How to uninstall Zorin Connect and Print Settings if doing so via Software doesn't work?

I've been trying for a long while, but those two just won't get away. I like only having software I use so I want those gone. Is there a terminal command which would work for these? I tried ' `sudo apt-get uninstall zorin connect' but it had no effect.

I have both disabled, but I want to remove them completely.

Try sudo apt uninstall zorin-connect.

sudo apt remove gnome-shell-extension-zorin-connect

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The terminal responded with "invalid operation uninstall".

Aravisian's solution worked! What would be the command for Print Settings? Same as for Connect but with -print-settings instead (I tried it, but it didn't work)?

I am not sure what application you are referring to on this one...


This one. Obviously, remove doesn't work, hence why I'm asking here.

That would be:

sudo apt remove system-config-printer

However, the reason that the Software Store will not remove it is because it is inter-dependent with your Settings application: Gnome-Control-Center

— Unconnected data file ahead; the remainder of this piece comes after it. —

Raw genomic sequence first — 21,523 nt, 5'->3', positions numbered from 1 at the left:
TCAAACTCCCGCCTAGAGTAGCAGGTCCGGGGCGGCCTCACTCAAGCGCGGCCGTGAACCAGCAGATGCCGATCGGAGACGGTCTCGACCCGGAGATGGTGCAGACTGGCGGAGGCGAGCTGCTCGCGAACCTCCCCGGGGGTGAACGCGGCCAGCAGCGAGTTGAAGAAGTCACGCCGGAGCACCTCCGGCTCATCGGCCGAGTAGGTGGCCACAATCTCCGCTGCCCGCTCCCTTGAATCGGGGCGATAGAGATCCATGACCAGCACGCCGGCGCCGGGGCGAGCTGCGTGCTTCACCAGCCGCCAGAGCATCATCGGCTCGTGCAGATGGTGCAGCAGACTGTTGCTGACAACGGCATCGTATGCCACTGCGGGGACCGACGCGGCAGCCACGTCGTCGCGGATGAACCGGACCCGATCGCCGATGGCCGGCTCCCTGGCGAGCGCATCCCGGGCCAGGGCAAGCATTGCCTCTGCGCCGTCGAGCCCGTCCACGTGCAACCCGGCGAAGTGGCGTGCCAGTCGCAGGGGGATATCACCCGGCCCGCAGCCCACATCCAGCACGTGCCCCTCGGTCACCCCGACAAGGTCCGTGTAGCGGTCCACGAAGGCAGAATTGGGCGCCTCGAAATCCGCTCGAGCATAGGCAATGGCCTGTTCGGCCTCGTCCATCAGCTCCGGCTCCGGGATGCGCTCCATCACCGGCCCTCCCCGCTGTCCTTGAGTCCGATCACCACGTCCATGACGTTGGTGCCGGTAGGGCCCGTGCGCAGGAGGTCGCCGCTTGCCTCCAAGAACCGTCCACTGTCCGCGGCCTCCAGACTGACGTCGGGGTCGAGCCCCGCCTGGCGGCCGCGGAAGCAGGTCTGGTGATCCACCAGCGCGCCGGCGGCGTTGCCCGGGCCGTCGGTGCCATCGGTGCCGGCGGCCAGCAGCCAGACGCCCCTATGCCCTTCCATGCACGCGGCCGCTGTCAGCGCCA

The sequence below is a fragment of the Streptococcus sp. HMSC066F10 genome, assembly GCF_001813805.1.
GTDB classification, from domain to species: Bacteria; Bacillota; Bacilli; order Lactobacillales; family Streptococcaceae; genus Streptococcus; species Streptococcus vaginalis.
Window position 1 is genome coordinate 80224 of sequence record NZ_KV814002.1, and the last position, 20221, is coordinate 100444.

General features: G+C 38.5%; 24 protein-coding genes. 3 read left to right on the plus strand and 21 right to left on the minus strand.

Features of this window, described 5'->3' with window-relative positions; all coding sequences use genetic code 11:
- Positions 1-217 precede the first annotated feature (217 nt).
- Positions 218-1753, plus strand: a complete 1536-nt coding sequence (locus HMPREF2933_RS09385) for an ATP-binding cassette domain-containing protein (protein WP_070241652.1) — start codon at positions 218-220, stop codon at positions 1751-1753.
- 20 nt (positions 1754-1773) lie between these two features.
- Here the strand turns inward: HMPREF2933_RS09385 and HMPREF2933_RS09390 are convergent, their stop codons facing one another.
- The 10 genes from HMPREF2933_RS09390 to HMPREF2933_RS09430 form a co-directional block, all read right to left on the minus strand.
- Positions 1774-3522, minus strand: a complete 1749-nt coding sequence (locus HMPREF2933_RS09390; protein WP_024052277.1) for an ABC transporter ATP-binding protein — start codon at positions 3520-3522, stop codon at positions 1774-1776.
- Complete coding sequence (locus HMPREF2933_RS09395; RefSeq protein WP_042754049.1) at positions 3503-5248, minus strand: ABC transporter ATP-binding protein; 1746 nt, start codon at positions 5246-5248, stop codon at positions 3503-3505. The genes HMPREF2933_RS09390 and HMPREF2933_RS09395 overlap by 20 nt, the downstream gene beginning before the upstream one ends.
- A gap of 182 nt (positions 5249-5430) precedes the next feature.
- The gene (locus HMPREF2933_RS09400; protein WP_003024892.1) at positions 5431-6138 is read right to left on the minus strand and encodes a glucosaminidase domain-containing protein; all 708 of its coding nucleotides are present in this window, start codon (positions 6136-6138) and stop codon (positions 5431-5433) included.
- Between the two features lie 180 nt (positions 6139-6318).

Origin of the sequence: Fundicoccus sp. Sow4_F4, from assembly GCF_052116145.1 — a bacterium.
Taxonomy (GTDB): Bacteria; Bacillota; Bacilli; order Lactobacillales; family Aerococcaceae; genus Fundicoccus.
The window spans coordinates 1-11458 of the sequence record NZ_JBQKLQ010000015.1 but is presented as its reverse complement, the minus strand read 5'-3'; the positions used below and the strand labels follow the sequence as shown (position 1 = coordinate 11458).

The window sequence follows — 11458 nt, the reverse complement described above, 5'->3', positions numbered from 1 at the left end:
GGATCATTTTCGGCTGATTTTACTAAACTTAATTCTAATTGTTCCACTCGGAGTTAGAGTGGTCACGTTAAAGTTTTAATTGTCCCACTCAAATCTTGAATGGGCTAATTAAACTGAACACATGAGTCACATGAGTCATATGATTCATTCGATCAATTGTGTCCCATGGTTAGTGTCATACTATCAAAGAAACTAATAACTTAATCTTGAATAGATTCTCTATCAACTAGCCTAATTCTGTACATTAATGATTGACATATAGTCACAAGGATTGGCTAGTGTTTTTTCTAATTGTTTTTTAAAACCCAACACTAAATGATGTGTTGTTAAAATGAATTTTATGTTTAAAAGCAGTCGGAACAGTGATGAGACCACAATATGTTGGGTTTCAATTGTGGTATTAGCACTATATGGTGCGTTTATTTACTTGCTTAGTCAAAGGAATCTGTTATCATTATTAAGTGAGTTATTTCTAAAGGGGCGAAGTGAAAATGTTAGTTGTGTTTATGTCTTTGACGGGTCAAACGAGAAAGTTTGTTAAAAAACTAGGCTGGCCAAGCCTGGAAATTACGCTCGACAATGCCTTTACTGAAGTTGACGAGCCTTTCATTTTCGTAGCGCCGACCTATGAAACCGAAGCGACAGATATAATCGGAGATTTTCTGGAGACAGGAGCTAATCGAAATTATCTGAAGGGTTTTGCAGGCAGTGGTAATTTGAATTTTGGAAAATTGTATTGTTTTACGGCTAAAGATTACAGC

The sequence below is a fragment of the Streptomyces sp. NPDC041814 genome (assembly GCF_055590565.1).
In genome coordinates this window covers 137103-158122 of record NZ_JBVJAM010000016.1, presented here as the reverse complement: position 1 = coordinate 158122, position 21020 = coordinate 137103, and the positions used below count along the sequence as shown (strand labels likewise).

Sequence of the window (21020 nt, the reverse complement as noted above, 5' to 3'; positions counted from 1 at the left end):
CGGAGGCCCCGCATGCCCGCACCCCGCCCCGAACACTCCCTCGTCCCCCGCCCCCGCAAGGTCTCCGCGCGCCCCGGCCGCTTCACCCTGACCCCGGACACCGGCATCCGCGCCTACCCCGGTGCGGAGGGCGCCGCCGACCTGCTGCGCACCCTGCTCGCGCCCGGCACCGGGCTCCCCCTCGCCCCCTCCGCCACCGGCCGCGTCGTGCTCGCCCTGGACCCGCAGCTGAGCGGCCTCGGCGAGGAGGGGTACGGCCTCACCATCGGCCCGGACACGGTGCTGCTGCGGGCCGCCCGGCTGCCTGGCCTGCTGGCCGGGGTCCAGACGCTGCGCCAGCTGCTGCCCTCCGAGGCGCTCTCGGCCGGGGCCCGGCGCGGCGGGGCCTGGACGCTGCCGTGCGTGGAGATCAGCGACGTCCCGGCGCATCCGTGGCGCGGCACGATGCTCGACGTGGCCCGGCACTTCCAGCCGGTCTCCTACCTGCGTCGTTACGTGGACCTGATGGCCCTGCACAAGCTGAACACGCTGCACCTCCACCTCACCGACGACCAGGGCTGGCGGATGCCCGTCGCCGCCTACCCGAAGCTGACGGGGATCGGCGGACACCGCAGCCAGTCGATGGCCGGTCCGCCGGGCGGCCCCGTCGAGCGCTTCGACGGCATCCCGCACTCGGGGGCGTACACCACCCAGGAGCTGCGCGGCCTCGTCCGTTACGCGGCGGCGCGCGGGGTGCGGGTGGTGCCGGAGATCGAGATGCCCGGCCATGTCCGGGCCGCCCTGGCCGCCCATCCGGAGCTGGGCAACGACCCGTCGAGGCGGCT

Removing it will also remove several other packages, including your main Settings Application.
I recommend not removing it.

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Oh, that makes sense. Devs shouldn't had placed it in the remove-able section, then. Is there any other program that came pre-installed and is in the remove-able section which is inter-dependent with something you need? I'm now wondering, because I pretty much nuked everything from the remove-able section and I have the issue here: Installed apps tab in Software store has goes blank after each and every restart

Yes.
I do not have a list handy, but there are quite a few.